The names of characters have all been changed – in the comic-book, the villain was James Arnold who had a scheme that is replicated here but also involved abducting real-world celebrities. The only celebrity appearance we get here is an Obama lookalike, while the villain has been given a new name and James Arnold is now the scientist who is crucial to the scheme (and is played by Mark Hamill, which is an in-joke in that Hamill was the first celebrity to be kidnapped by the villain in the comic-book). The character of the henchman Gazelle was also a man in the book and is recast with Sofia Boutella here. There are also no codenames based on the Arthurian legends in the comic-book.
Matthew Vaughn stated that he regarded Kingsman as a way of reinventing the spy film. This was at its height during the 1960s with the James Bond films, the popularity of which led to a great many imitators and increasingly sillier copycats. The original Bond films however put down an imprint that has become the staple of the genre. After being reduced to parody throughout the 2000s with Austin Powers, International Man of Mystery (1997) and sequels and a host of mostly silly copycat spy parodies such as the Agent Cody Banks, Johnny English and Spy Kids films, Matthew Vaughn welcomely gives the spy film its balls back.
His film is no less a parody in its own way but it is also one that creates a suspension of disbelief in its own reality, which is not the case with Austin Powers et al, which draw audience-winking attention to their deliberate unreality. It is also a film that is very meta-aware in terms of genre and features several witty pieces of dialogue to this extent – like a scene with Michael Caine asking Taron Egerton why he called his dog JB and cycling through the possible answers – James Bond? Jason Bourne? before finally arriving at Jack Bauer (although the funniest conversation is the one with Colin Firth trying to find movie parallels to describe Taron Egort’s makeover). Not to mention that the presence of Michael Caine is a nod to his appearing in the fine trilogy of Harry Palmer spy films in the 1960s – see Billion Dollar Brain (1967).
Part of the charm of the film – just like the recent Paddington (2014) – is its tongue-in-cheek celebration of its own Britishness. This is a film that makes a virtue of aspects of a British gentleman’s life such as bespoke tailoring and Saville Rowe, Ascot and top hats, of taking the time to explain what oxfords and brogues are, where classic pieces of London life like the black cab secretly act as remote control cars and the brolly every British civil servant carries contains a bulletproof forcefield.
Although it was the something that was diluted through successive recastings of the role, James Bond always drew its image of the spy from the British private school and gentlemen’s club snobbery – where the quality of the martini, one’s hand at the baccarat table and the available woman in bed was as important as matters of state. Patrick MacNee’s John Steed in the subsequent cult tv series The Avengers (1962-9) was a parody of the upper-class British gentleman as spy, going into action with umbrella, bowler hat and suit, greeting the most ridiculous of threats with perfectly droll understatement and good manners.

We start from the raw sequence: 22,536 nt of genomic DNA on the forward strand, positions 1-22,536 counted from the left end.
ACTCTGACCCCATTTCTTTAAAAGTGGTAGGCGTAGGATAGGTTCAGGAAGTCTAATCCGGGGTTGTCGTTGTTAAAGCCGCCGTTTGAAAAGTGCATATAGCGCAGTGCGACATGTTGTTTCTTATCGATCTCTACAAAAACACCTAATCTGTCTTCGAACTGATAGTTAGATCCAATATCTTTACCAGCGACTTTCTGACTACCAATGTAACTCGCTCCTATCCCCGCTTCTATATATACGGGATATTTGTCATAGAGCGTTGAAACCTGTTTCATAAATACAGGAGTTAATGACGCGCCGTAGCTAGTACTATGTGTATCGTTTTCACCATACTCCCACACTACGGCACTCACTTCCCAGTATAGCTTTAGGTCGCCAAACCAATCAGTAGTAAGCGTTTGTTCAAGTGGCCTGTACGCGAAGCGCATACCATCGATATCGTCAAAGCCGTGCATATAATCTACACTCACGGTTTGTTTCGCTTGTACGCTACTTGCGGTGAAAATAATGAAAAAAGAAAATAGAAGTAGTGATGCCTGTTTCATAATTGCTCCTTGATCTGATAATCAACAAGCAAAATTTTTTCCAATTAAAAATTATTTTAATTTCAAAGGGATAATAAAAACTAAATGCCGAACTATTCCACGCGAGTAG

By contrast to these, Colin Firth is the spy as British civil servant – perfectly suited, umbrella at side and pair of horn-rimmed glasses (which of course brings back association with Caine’s Harry Palmer) – although absent from this version is Patrick MacNee’s jolly unflappable cheer and Bond’s louche playboy demeanour. In the central role of Harry, Colin Firth plays the droll understatement to impeccable perfection. The trailer that went out with Firth in suit and glasses eliminating a roomful of thugs sold the film completely.
Kingsman: The Secret Service is at its best during the training sequences; slightly less so when it travels down more routine paths in taking on the villain (Samuel L. Jackson for some reason playing with a lisp). Here the film follows a standard plot of many of the modern spy film parodies – one is reminded in particular of Agent Cody Banks (2003) and Stormbreaker (2006) – with the young recruit undergoing a tough training regimen.
The film’s pleasure turns out to be whenever Matthew Vaughn allows the action sequences to explode – from Sofia Boutella going into dazzlingly lithe action with razor-tipped leg prostheses to the aforementioned sequence with Colin Firth taking on thugs in the pub or eliminating dozens of attackers in a church to a breathlessly seat-edge skydiving sequence and Tagon Egort’s run through the villain’s headquarters at the end. The film completely rocks it in this regard. It also proves to be an absolute Q gadgeteers paradise. That and the perfectly droll sense of slyly mocking its own Britishness makes for an irresistible mix.
Matthew Vaughn and the same cast made a sequel with Kingsman: The Golden Circle (2017) and Vaughn is due to make a third film with the prequel The King’s Man (2020).
(Nominee for Best Director (Matthew Vaughn), Best Adapted Screenplay and Best Actor (Colin Firth) at this site’s Best of 2015 Awards).